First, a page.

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Lindacakes

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Everything posted by Lindacakes

  1. Hmmm . . . Chez Pim Bouquet des Fleurs Marmalade . . . must try . . . Black Cap = Black Raspberry . . . I tried Trader Joe's Cherry Preserves last night. I am thinking this is too sweet, but I would use this, drained, in place of candied cherries in a fruitcake.
  2. Interestingly, Indian and Mexican food was mentioned. Ghee and lard.
  3. Depending on how huge the batch . . . Immerse the cookie bowl in some warm water to bring the temperature up faster . . .
  4. Keillor also makes a ginger marmelade, that's very appealing, will try that one, too . . .
  5. Hero . . . another fairly common brand I haven't paid enough attention to. They don't use high fructose corn syrup and they have a new line called Delicia that has more fruit and less sugar. Also interesting flavors like red currant, quince, plum, rosehip and gooseberry . . . I'll give that a try. They don't seem to have seedless versions, though.
  6. Interestingly, the regular Smuckers have high fructose corn syrup. The Simply Fruit and Orchard Finest do not. For some reason, it never dawned on me to try Trappist or St. Dalfour's -- I will right away. Thank you for all the suggestions.
  7. I've run out of preserves and need to restock. I realize the appropriate thing to do here is to make my own, and it would take a year of preserving to get in all my favorites as they ripen. But I need some now and I'd like some advice on what are your favorite commercial brands and flavors. High end best, just plain delicious common, good. Right now I have one jar, it's Bonnie's Jams Black and Blue (blackberry and blueberry). I bought it in the Whole Foods cheese section -- I'd gone specifically to buy jam and was not impressed with what they have on the shelf with the peanut butter. It's just okay. I wouldn't buy another jar. I've scoured the posts and found recommendations for Rose's Lime Marmalade, Bonne Maman Peach and Tiptree's Little Scarlet. I've had Little Scarlet, I like Little Scarlet. I tried to buy a jar at Kalustyan's yesterday and balked at the $17.00 price tag. They did have My Mamoun (guess at the brand name, I cannot find this Googling, it has burlap over the top) Rose Petal Jelly, but that's more esoteric than I want. My favorite was a California small batch apricot jam that came in a relatively large French canning jar. This I got at the second Balducci's, which is now closed. I don't think I've enjoyed jam much since then . . . I'd also like to know what folks like in the way of commercial orange marmalades. After trying a bunch, I think I like Smucker's best -- don't like the overly bitter ones. And if anyone knows of a good commercial seedless raspberry jam . . . Please help!
  8. I remembered this. Stuffed Dates chopped Marcona almonds chopped candied ginger chopped candied orange sugar (optional) madeira (optional) dates Cut a slit into the dates so that they hinge. Spoon mixture into date. Close date, reform. Dates will appear whole. I actually throw these in with other desserts because I like serving three desserts at a time and at least one of them has to be easy. They make wonderful snacks on their own. If you are talking staples, graham crackers and cream cheese.
  9. I think the answer to this question depends entirely on what you usually have in the house. As you so aptly pointed out, if you knew you were going to want something sweet, you'd have it. What works for me is yogurt with an ample amount of maple syrup and then some form of warmed fruit, not unlike what you've described above. I always have walnuts in the house because I buy them in five pound bags and freeze them -- small organic farmers only sell five pound bags . . . So . . . really good and really sweet is fried banana and date goo with toasted walnuts and the overly mapley yogurt. This also works with cooked apples and cinnamon. Warmed pears with candied ginger (I can't live without a jar of candied ginger in the house). If you have some sort of jam or preserve, warming a copious amount of that and mixing it in plain yogurt works well, too. Sometimes I have peanut butter, not often, and I will take a spoon of that and stud it with chocolate chips. Trader Joe's is carrying a molasses cookie that is unbaked dough on a little tray. It comes with a packet of sugar crystals, you take the dough and roll it in the sugar and bake it like a regular cookie. These actually taste pretty damn good and I fully intend to buy another package and freeze it so that I can bake them one at a time as needed. Or four at a time as needed . . . I am a baker and I love baking, but I get the now thing.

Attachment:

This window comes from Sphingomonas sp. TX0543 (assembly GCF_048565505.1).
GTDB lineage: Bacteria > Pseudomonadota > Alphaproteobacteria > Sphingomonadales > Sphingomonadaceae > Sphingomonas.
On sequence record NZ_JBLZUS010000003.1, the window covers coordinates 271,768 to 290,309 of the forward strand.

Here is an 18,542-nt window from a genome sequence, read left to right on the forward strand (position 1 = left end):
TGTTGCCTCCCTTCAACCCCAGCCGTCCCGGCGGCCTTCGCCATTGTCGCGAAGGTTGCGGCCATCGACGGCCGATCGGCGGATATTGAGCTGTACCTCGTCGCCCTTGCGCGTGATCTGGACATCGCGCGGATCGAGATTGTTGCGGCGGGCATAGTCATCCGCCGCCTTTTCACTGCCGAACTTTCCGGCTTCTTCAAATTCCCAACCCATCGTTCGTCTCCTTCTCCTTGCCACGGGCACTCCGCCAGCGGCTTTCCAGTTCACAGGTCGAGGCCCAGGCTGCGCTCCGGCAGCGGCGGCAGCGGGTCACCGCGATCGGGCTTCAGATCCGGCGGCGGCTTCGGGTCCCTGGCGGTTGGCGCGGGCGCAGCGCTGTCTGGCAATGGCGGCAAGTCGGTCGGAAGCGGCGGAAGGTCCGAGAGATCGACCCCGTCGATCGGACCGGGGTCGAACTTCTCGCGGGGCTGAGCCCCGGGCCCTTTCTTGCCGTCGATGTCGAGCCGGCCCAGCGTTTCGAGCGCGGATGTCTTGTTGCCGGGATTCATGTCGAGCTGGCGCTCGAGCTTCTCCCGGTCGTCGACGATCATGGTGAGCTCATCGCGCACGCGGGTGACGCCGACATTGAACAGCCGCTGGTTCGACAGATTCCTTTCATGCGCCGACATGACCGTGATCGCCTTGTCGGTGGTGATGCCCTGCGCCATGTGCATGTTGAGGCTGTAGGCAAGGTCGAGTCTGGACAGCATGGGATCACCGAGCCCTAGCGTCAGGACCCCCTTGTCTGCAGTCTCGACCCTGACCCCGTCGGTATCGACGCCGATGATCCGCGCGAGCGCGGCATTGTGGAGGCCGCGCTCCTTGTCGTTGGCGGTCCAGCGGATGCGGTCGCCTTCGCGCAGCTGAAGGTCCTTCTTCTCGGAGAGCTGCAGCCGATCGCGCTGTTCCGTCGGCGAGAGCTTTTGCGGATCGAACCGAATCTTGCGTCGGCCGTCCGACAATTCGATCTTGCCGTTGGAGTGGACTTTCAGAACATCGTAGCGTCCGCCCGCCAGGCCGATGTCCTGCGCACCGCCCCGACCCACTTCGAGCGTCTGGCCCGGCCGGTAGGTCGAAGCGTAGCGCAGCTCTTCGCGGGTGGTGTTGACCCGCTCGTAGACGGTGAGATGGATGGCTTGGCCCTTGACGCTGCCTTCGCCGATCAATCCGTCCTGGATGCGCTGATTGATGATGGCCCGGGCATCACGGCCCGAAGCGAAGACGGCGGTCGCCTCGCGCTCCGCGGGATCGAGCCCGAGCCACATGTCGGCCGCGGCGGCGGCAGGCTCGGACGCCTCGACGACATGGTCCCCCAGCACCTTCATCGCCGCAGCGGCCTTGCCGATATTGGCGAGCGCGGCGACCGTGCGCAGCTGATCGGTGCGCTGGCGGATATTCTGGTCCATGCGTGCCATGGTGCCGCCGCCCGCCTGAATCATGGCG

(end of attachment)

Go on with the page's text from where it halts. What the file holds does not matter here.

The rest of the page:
10. I take classes at the Institute of Culinary Education in New York from time to time. I try to choose carefully and take classes that will teach me a skill not easily acquired on my own and when I get in class -- I work. Hard. Most people who take classes are not overly interested in pushing their skill level, they want to have fun or pass the time. The smaller number of students, the better, and if you can get near-private instruction, all the better. It helps to talk to the teacher about what you want. I took a pie class with Carole Walter, not because I wanted to learn how to make pie, I wanted to push my skill level through the roof. When we had a lunch break, and we were sitting around the table, I told her this in the form of the story that I wanted to make pie like my mother -- who made the best pie I've ever had and ruined a lot of pie for me. Carole took me under her wing and helped me, pushed me, and at the end of class said to me: "I want you to go home and make six more pies this week." It took me a couple of weeks but I did it. And I accomplished my goal -- I'm an accomplished and confident pie baker and my pies are better than anything I could possibly buy and as good as my mom's. I was lucky with Carole, she's an excellent teacher. Not all of them are, and you have to be aggressive in the class, making sure you can see the demonstration, making sure you get to try everything with your own hands.
  11. This is a very natural course of Bibliophilia. The virus lies dormant. Only to re-emerge, or adapt and undergo tranfiguration. My guess is your passion will continue to grow and the acquisitional phase of the Bibliophilia fever will re-emerge. Worry not. Spend this recuperative time building new book shelves.
  12. I spent quite a bit of time with the site yesterday and was very happy to see that more members are adding notes and recommending recipes. It really is like a power boost for your cookbook collection -- something most of us have invested thousands of dollars in.